This landmark is pretty unassuming - in that it's situated in the middle of a square amongst shops, café's, buildings, and well, everyday life. And that is part of the reason why it was placed here.
I really loved it. I felt the full emotion weaving through these concrete blocks.
Our tour guide mentioned that some people either really like it, or hate it. First and foremost, this is a dedication to the horrors of the Holocaust and the atrocities towards the Jewish. Some may ask what about the other groups that had horrors done unto them (Homosexuals for example)? Others may also criticize that random blocks of different heights don't mean anything (but the idea is that it means something different to people).
Another common criticism is that if it's a memorial dedicated to a very difficult time, people not knowing this may just sit on the blocks, lie and suntan, and do graffiti which could appear disrespectful (on that note, the blocks are painted with a special material that makes it either impossible to mark graffiti on it, or easy to wash the graffiti off...I forgot!)
Our tour guide mentioned that one aspect of this design (the reason why it is so unassuming and it's in the middle of a square) is that it's meant to show that everyday life goes on: there is traffic, cars, shops, people walking and biking. And that for me was powerful, as I walked through the blocks, touching and feeling. It was a very sunny and gorgeous day - kids were running around. Birds chirping. Tourists taking pictures. And somehow that very normal day hit me quite hard emotionally because this is what normal should be like, and yet, it would have been the exact opposite during the Holocaust.
I highly recommend this landmark to anyone visiting Berlin. It is powerful in its simplicity.
It is difficult to describe this memorial or to say I enjoyed being there. However, it is definitely something worth seeing while in Berlin. There is no cost of admission and due to its location, spread out over a city block right by Brandenburger Tor, I assume it is open all day, every day. There is also an exhibit inside, though this does have specific hours. The exhibit commemorates those who were executed in Europe during the Third Reich, simply for being Jewish.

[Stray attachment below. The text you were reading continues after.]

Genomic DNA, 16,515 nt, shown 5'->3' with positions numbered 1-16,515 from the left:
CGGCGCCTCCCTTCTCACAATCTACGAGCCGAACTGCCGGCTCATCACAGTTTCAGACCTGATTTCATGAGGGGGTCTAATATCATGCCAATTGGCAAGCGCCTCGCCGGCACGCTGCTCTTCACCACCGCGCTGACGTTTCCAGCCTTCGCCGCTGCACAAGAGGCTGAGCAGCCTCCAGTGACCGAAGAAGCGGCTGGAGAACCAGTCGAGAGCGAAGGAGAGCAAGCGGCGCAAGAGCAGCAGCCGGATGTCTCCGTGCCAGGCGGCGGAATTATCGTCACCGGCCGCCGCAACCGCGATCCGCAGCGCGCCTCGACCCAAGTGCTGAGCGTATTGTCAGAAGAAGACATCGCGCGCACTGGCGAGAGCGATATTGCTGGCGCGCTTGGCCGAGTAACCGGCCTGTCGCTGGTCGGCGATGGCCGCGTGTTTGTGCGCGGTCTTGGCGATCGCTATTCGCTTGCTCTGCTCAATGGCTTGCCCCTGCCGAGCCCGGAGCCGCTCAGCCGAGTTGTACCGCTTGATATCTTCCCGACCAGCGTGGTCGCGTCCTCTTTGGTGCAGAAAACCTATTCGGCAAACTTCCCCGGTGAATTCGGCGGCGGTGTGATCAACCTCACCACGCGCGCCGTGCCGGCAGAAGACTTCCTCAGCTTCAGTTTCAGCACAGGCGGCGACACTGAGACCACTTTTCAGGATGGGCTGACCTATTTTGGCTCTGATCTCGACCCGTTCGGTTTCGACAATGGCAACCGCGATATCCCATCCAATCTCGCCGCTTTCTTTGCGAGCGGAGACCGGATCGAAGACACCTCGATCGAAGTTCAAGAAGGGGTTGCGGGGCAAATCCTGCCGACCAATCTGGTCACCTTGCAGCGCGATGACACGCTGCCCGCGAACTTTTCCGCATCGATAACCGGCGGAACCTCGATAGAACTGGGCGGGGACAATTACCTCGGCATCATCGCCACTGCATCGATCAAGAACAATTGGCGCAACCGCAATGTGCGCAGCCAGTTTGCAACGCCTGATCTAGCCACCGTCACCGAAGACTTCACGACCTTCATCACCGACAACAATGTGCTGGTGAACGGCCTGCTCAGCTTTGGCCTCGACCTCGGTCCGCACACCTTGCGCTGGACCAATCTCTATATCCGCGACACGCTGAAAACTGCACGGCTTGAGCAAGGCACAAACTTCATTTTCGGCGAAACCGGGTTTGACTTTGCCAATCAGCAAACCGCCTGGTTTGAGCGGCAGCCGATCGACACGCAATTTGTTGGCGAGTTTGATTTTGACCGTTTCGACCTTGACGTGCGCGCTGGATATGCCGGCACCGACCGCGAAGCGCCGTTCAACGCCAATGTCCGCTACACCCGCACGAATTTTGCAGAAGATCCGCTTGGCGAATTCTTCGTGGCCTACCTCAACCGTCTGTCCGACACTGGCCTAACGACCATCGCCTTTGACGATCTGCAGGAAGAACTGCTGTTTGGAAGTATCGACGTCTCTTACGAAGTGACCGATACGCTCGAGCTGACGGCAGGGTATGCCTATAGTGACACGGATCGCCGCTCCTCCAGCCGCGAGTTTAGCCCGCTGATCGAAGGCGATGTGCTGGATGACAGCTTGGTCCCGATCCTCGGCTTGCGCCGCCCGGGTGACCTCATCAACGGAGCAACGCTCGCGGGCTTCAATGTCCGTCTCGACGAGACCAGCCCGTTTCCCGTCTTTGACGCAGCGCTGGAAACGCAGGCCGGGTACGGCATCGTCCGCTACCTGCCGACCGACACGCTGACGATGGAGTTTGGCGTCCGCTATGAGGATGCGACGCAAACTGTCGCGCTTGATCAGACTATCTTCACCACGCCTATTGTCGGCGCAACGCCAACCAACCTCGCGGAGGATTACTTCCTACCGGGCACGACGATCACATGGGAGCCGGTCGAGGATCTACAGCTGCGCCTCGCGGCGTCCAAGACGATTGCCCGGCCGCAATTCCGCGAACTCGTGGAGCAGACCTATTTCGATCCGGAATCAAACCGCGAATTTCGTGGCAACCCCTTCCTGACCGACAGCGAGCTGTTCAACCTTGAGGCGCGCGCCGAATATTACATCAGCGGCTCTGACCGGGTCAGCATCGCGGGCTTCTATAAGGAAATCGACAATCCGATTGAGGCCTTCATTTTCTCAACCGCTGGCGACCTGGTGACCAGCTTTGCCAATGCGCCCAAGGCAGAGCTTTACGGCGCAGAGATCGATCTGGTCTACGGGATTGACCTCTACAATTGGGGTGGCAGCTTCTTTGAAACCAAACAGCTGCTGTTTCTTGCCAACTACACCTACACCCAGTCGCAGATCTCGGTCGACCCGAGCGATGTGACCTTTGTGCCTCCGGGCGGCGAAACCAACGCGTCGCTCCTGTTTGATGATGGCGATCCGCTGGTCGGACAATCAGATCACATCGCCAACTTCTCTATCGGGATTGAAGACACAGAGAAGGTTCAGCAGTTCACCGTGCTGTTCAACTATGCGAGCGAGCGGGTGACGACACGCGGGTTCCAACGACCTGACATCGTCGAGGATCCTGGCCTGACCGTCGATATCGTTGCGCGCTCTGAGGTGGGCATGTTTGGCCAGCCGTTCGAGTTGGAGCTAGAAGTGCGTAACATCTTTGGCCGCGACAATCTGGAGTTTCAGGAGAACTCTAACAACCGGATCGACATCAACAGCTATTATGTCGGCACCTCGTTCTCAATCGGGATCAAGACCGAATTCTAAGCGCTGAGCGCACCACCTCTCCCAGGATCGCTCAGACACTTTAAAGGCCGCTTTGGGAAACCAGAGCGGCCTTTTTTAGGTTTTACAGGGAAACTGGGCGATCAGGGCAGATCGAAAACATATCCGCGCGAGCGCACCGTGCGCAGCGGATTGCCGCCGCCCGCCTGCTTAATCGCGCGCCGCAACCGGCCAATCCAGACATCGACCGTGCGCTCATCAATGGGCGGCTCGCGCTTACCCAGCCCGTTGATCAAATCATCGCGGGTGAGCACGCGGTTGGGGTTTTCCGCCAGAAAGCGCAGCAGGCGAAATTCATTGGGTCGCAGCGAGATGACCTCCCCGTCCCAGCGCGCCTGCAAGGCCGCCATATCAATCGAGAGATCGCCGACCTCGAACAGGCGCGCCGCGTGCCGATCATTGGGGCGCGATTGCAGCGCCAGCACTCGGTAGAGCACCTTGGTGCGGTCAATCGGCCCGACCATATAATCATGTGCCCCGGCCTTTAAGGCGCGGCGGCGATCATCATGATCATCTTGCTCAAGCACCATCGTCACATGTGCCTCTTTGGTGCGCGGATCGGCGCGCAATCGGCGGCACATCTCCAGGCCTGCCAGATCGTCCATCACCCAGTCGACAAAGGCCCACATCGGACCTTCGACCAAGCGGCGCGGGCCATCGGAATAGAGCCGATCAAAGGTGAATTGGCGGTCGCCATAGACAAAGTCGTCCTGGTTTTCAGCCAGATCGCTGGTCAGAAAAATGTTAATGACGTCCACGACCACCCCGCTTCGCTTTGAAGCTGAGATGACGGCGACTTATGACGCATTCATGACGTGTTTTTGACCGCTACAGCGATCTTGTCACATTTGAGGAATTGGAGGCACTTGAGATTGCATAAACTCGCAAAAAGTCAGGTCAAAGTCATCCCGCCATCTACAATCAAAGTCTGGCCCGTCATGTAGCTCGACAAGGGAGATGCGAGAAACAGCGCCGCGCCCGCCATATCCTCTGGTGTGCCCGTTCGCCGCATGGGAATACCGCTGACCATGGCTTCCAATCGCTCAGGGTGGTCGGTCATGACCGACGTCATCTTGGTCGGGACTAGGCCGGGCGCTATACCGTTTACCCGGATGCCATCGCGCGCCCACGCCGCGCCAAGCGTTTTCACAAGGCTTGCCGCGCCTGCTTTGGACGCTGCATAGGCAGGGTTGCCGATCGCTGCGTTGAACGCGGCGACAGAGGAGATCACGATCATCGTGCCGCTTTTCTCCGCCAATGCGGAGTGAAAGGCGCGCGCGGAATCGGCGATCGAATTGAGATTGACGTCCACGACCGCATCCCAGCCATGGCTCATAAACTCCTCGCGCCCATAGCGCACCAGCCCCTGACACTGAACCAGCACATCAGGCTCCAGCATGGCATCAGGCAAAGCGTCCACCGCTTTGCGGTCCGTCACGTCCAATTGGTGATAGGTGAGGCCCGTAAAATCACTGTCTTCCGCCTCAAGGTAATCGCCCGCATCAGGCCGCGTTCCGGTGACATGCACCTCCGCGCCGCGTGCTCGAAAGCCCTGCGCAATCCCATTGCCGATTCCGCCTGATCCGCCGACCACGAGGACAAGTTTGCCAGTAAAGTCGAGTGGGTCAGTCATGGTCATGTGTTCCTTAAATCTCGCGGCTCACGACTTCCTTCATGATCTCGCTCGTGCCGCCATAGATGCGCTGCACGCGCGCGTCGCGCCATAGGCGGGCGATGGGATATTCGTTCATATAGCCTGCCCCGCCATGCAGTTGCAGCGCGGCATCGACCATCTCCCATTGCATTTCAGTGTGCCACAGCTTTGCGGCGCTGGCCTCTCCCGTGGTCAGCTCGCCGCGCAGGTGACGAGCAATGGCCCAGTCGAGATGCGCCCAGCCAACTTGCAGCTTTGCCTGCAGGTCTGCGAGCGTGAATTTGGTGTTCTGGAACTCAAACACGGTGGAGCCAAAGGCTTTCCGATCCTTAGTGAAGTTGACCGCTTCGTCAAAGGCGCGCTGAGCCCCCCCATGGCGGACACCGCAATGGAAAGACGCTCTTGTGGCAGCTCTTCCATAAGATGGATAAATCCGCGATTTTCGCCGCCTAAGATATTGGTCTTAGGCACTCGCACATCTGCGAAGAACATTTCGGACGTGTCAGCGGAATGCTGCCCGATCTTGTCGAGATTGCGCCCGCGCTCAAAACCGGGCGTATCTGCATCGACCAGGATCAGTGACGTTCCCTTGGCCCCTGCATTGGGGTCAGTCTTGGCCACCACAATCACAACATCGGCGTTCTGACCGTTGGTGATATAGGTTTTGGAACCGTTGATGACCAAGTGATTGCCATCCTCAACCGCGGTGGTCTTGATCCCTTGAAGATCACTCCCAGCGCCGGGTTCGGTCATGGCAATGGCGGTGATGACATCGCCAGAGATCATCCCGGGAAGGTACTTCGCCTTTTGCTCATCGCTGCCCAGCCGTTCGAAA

The memorial consists of concrete blocks, or stelae. There are 2711 stelae in total, all varying in height. Furthermore, the ground slopes up and down. Once you walk through the stelae, especially further away from the perimeter of the exhibit, the world outside seems to fade away. The ground creates this wave-like effect, and while walking past the taller stelae, it almost feels as if you are on a stage featuring a small-scale metropolis, with the stelae almost resembling skyscrapers or something.
Looking at the memorial from the perimeter and examining the entire thing, it is hard not to think they resemble gravesites. This was not the intention of the man who designed it, rather a simple coincidence. However, this only adds to the sombreness of the place and helps to remember that the site stands for those who were murdered during the reign of the Third Reich. There is also a plaque that lists the names of all those who were known to have been murdered during this time for being Jewish.
My girlfriend and I had no plans to visit the Memorial to the Murdered Jews of Europe, but simply ran into it on our way to the Brandenburg Gate. Naturally, once we realized what it was, we had to stop and look around.
The memorial itself--finished less than a decade before our visit--consists of 2,711 concrete slabs or stelae on a 4.7-acre site. The stelae are of varying height and separated by walkways that form an undulating surface. As you get further into the interior of the memorial, the stelae get bigger until they tower over you.
I can't say the memorial made much of an impression on me. How could any memorial be fitting? History simply speaks for itself. Maybe I'm not really impressed by these sorts of memorials. Perhaps I just don't "get" the symbolism of the design. Maybe there isn't one. The slabs remind me of sarcophagi or tombstones in a cemetery, but it's possible the design team had something very different in mind.
There are no words.
This memorial is difficult to describe. Peaceful yet haunting? I loved walking through the varying columns as well as sitting on the edge looking across the memorial. A wonderful place to spend some quiet time.
Only a short walk from Brandenburger Tor, and well worth the visit!
A few steps away from Brandenburger Tor is this Jewish memorial. Lots of rectangular boxes. It looks like a cemetery. Lots of history in this area. Across the street is now a parking lot which was once a bunker for the N word (nope, I'm not referring to Nutella).
This is free. You can take quick pictures and walk around.
There are restaurant hawks nearby that will come up to you and try to entice you to go to their restaurant. But you can easily and politely refuse.